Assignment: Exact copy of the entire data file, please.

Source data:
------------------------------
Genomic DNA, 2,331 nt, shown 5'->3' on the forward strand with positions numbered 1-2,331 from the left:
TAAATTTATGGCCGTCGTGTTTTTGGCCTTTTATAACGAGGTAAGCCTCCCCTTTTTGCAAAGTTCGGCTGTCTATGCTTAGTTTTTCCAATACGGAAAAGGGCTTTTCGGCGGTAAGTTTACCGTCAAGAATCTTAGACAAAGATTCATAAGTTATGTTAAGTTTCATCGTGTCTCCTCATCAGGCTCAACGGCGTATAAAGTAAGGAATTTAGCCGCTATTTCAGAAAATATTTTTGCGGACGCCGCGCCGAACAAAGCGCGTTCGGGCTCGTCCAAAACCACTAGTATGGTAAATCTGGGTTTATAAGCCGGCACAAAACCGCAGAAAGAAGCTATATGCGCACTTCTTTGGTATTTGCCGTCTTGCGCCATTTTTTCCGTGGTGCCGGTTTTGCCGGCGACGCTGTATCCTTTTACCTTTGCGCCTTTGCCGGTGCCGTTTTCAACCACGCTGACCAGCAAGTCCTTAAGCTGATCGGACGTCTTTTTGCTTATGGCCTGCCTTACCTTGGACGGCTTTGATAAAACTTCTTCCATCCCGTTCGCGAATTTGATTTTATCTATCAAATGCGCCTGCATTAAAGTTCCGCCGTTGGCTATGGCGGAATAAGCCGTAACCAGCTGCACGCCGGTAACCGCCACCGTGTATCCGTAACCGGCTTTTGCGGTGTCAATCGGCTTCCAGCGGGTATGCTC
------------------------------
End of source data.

Genomic DNA, 2,331 nt, shown 5'->3' on the forward strand with positions numbered 1-2,331 from the left:
TAAATTTATGGCCGTCGTGTTTTTGGCCTTTTATAACGAGGTAAGCCTCCCCTTTTTGCAAAGTTCGGCTGTCTATGCTTAGTTTTTCCAATACGGAAAAGGGCTTTTCGGCGGTAAGTTTACCGTCAAGAATCTTAGACAAAGATTCATAAGTTATGTTAAGTTTCATCGTGTCTCCTCATCAGGCTCAACGGCGTATAAAGTAAGGAATTTAGCCGCTATTTCAGAAAATATTTTTGCGGACGCCGCGCCGAACAAAGCGCGTTCGGGCTCGTCCAAAACCACTAGTATGGTAAATCTGGGTTTATAAGCCGGCACAAAACCGCAGAAAGAAGCTATATGCGCACTTCTTTGGTATTTGCCGTCTTGCGCCATTTTTTCCGTGGTGCCGGTTTTGCCGGCGACGCTGTATCCTTTTACCTTTGCGCCTTTGCCGGTGCCGTTTTCAACCACGCTGACCAGCAAGTCCTTAAGCTGATCGGACGTCTTTTTGCTTATGGCCTGCCTTACCTTGGACGGCTTTGATAAAACTTCTTCCATCCCGTTCGCGAATTTGATTTTATCTATCAAATGCGCCTGCATTAAAGTTCCGCCGTTGGCTATGGCGGAATAAGCCGTAACCAGCTGCACGCCGGTAACCGCCACCGTGTATCCGTAACCGGCTTTTGCGGTGTCAATCGGCTTCCAGCGGGTATGCTC